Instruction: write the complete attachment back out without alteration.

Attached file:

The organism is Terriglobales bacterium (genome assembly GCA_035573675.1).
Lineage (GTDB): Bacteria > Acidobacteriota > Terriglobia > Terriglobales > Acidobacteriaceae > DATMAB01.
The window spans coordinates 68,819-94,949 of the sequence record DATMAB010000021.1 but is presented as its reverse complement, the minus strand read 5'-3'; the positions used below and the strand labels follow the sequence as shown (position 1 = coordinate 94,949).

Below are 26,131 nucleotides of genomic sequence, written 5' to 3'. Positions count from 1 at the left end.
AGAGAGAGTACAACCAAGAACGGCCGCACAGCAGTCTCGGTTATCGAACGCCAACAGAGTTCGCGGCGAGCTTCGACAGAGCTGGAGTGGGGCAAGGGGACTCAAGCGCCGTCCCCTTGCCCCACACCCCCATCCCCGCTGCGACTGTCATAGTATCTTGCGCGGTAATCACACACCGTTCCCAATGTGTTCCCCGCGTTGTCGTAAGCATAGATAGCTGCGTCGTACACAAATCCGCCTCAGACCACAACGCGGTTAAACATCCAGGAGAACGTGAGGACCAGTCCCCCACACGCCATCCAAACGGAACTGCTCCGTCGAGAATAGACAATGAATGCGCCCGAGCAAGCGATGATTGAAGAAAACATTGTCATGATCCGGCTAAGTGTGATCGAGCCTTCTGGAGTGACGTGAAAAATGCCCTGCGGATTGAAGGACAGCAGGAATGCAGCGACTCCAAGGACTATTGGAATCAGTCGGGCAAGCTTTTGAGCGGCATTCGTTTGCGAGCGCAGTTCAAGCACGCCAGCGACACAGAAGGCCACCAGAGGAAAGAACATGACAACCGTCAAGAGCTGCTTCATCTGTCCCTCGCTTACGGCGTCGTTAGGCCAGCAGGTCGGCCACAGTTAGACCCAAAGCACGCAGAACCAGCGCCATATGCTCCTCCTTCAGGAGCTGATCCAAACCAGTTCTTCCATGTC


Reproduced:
The organism is Terriglobales bacterium (genome assembly GCA_035573675.1).
Lineage (GTDB): Bacteria > Acidobacteriota > Terriglobia > Terriglobales > Acidobacteriaceae > DATMAB01.
The window spans coordinates 68,819-94,949 of the sequence record DATMAB010000021.1 but is presented as its reverse complement, the minus strand read 5'-3'; the positions used below and the strand labels follow the sequence as shown (position 1 = coordinate 94,949).

Below are 26,131 nucleotides of genomic sequence, written 5' to 3'. Positions count from 1 at the left end.
AGAGAGAGTACAACCAAGAACGGCCGCACAGCAGTCTCGGTTATCGAACGCCAACAGAGTTCGCGGCGAGCTTCGACAGAGCTGGAGTGGGGCAAGGGGACTCAAGCGCCGTCCCCTTGCCCCACACCCCCATCCCCGCTGCGACTGTCATAGTATCTTGCGCGGTAATCACACACCGTTCCCAATGTGTTCCCCGCGTTGTCGTAAGCATAGATAGCTGCGTCGTACACAAATCCGCCTCAGACCACAACGCGGTTAAACATCCAGGAGAACGTGAGGACCAGTCCCCCACACGCCATCCAAACGGAACTGCTCCGTCGAGAATAGACAATGAATGCGCCCGAGCAAGCGATGATTGAAGAAAACATTGTCATGATCCGGCTAAGTGTGATCGAGCCTTCTGGAGTGACGTGAAAAATGCCCTGCGGATTGAAGGACAGCAGGAATGCAGCGACTCCAAGGACTATTGGAATCAGTCGGGCAAGCTTTTGAGCGGCATTCGTTTGCGAGCGCAGTTCAAGCACGCCAGCGACACAGAAGGCCACCAGAGGAAAGAACATGACAACCGTCAAGAGCTGCTTCATCTGTCCCTCGCTTACGGCGTCGTTAGGCCAGCAGGTCGGCCACAGTTAGACCCAAAGCACGCAGAACCAGCGCCATATGCTCCTCCTTCAGGAGCTGATCCAAACCAGTTCTTCCATGTC